The construction of the stadiums faced many challenges, including strikes in July when more than 70,000 workers asked for salary hikes, countrywide blackouts in January 2008 that crippled the economy, budget deficits and sometimes unpredictable weather.
"It has been a roller-coaster ride. Sometimes we were happy and most
times saddened by the criticism and the pessimism but we always knew we
would be ready on time," local organising committee spokesman Rich
Mkhondo told AFP.
Mkhondo said five new and five renovated stadiums were now more than 95
per cent complete and the final touches were being applied, such as
security barriers, planting trees, roads leading to the stadium and
parking lot paving.
To win the confidence of the local and international community in advance
was not easy as many times the capacity of South Africa to deliver
world-class tournament infrastructure was scrutinised.
The country's readiness for the world's biggest sports spectacular was
also questioned when the Nelson Mandela Bay stadium in Port Elizabeth,
which cost 2.1 billion rand (US $282 million dollars, 189 million),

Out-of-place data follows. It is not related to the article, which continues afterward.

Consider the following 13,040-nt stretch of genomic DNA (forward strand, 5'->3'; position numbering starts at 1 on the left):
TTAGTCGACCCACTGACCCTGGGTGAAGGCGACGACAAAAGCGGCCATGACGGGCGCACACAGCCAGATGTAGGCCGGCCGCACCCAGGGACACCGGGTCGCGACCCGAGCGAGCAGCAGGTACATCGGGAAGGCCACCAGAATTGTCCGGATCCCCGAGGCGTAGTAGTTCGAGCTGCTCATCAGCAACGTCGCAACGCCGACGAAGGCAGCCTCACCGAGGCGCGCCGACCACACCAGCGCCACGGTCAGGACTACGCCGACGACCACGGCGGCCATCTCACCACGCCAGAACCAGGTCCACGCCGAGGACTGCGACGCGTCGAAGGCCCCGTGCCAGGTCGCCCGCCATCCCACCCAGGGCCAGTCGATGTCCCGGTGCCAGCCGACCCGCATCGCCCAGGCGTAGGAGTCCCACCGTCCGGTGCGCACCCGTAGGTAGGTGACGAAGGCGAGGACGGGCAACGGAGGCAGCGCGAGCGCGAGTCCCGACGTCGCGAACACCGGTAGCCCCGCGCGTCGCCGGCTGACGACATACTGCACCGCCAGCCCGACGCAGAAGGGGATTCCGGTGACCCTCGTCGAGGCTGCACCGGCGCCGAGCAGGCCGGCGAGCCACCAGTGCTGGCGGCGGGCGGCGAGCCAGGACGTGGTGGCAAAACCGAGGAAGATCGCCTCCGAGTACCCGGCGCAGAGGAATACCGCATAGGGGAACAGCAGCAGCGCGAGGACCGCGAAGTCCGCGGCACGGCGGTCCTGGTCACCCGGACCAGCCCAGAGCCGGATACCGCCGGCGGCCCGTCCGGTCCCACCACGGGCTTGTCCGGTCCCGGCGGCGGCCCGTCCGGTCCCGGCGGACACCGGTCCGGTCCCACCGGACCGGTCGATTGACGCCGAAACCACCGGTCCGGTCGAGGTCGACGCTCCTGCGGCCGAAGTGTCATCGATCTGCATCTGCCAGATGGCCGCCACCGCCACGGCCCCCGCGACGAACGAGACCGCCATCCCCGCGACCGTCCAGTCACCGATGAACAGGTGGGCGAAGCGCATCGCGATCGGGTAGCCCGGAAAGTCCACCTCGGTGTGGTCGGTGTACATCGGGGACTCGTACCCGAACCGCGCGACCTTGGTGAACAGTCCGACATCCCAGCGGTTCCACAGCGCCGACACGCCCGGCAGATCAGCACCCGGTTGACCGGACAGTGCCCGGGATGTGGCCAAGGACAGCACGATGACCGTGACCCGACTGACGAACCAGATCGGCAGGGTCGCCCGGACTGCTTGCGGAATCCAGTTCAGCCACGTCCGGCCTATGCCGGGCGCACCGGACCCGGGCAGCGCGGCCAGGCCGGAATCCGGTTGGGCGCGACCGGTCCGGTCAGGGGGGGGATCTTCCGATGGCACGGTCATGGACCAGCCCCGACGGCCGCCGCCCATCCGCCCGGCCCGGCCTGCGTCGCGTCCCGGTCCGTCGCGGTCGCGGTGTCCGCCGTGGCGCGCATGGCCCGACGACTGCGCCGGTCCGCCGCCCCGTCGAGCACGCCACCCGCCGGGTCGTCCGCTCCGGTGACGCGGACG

missed its construction deadline for the curtain-raiser Confederations
Cup during June.
Instead, renovated stadiums such as Pretoria, Rustenburg (north-west) and Bloemfontein (central) stole PE's limelight.
Since then the stadium was the first to be ready for the World Cup.
Other challenges the stadiums faced were public protests.
Greenpoint stadium in Cape Town, one of the semi-final venues, faced
fierce competition when residents opposed the development and took the
municipality to court.
"We overcame tremendous challenges because in the beginning some
residents were opposed to the development (stadium) and tried to stop
construction through legal process but lost," Cape Town World cup 2010
spokesman Pieter Cronje said.
In Nelspruit, township residents protested outside the stadium,
demanding a school be built. Authorities said construction of a new school would start this week and finish in March.
The stadium architecture had an African feel with roof poles resembled
giraffe while criss-crossed black and white seating resembled zebra
Soccer City in Johannesburg, venue for the June 11 opening match and
the final on July 11, will seat 91,000 spectators and resembles a
calabash while Peter Mokaba Stadium in Polokwane is inspired by the
local Baobab tree.
However, there are question around government spending about 10 billion
Rands (€857 million), excluding host city contributions, in a
country where poverty affects 43 per cent of the population.
Mkhondo said all the stadiums had sustainability programmes beyond 2010.
"Before we gave the go ahead to cities to build stadium we asked them [about] long-term plans to utilise them and were satisfied. Most of
them will be turned into multi-purpose centres," he said.
Peter Pedroncelli, Goal.com